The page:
Aristotle: The original brand guru

A couple of thousand years before the first television commercial, the first brand guru held sway.  His name was Aristotle.  

Like Madonna, Cher and Homer (the poet, not Homer Simpson), Aristotle is another of those one name celebrities.  

Aristotle developed a form of logic that is the foundation of analytical thinking.  This deductive method has been widely used in many different fields.  It is certainly the dominant form of analysis in branding.  While it may not be the only or best form of analysis in branding, we’ll leave that question aside for this post and return to it at a future date.

Using his analytical technique, Aristotle set about to understand why plays and other spectacles were such superior forms of education and entertainment than poetry or music alone.  With a ready supply of Greek tragedies and comedies as his database, Aristotle was able to identify six elements that are necessary for all drama.  He collected these elements in “Poetics” a treatise that is used to this very day.  

It is amusing to consider that his treatise was named Poetics but the subject was about the superiority of drama over poetry (epic poetry in particular).  But I digress.

So why do I nominate Aristotle as the original brand guru?

Because Aristotle was the first person to identify the principles that are necessary to define and create a brand today.  Everything that he had to say about drama can be applied to the most successful brands.  Everything.

The first step is to understand what are those principles or elements.  In a later post I will give specific examples of how they apply to branding.  No doubt many will occur to you as you read through this.

The six elements are translated in slightly different ways in my three different translations of Poetics.  I will phrase or paraphrase in a way that makes sense and is true to the meaning — at least as best I can.  To all scholars of ancient Greek, please forgive my trespass and liberties.  And by all means contribute to the dialog!

Plot: what happens during the play

Characters: who are the characters in the play, their roles and relationships

Thought or Message: what is the underlying moral or political message of the drama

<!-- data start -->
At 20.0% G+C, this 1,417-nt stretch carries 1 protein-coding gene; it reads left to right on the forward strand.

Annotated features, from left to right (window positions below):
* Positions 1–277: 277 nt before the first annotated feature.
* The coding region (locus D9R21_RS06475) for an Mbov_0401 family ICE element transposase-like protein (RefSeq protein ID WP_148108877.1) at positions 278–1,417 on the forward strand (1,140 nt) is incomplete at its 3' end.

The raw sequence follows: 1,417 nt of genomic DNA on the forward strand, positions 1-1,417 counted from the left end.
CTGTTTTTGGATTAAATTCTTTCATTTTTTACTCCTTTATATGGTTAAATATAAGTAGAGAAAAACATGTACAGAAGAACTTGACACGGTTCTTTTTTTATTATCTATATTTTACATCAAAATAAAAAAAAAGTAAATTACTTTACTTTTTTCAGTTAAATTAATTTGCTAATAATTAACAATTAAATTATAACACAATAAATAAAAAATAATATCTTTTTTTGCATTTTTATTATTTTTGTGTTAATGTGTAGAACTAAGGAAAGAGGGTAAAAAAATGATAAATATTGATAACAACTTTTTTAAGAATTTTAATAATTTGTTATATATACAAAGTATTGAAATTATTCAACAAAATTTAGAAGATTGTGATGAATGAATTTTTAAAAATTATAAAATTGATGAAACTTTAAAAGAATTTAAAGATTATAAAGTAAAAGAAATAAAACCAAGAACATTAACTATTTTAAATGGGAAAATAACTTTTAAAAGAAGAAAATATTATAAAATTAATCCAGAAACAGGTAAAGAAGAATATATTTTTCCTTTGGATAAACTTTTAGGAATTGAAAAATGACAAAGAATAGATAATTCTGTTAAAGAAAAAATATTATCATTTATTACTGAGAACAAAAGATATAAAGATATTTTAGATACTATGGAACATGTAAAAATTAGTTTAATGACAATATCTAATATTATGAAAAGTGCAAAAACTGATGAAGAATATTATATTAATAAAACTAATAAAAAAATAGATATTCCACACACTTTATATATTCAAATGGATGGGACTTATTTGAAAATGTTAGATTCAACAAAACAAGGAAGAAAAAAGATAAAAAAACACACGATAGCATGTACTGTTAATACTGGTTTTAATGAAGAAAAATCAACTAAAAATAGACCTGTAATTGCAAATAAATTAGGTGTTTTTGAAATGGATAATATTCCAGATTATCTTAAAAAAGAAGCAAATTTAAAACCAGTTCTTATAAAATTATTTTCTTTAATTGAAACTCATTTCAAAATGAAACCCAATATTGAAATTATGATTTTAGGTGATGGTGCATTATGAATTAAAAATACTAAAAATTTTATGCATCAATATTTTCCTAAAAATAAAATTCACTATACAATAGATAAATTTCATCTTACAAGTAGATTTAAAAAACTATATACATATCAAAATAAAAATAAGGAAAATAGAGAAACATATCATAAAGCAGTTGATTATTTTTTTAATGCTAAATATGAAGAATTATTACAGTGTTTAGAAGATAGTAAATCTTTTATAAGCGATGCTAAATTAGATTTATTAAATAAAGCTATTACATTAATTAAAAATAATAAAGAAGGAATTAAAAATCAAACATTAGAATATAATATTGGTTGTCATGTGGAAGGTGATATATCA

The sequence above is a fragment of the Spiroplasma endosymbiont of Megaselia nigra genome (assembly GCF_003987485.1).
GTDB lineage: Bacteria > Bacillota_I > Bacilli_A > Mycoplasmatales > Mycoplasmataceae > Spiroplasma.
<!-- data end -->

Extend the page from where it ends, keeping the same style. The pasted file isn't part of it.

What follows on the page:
Spectacle or staging: the scenery, sets, props and stagecraft 

Diction or poetic language:  the verbal style, the spoken words of the characters.  Aristotle addresses the importance of metaphor and metaphorical language in particular.

Song or music:  how the harmonies, rhythm, instruments and voice all appeal to our emotions through our ears

Aristotle went on to explain and explore each of these six areas, although not in equal depth.  Much he had to say about plot and relatively little does he spend on spectacle since much of that is the ingenuity and artistry of the stage manager and designers who are of secondary importance to him.

These same six elements have stood the test of time fairly well.  While others have added on and deepened the theories of Aristotle, none have surpassed its fundamental soundness and usefulness.  

As we were developing our own Narrative Branding (R) method, we immediately recognized how our framework and understanding of how to define and create a brilliant brand has much in common with Aristotle’s.  Finally, my MFA in creative writing has been put to good use!  

So, to answer the question above more directly, Aristotle is the original brand guru because he invented analytics and because he was the first to define the elements necessary for a brand to be great.  

Not bad for a man who never saw a TV ad.

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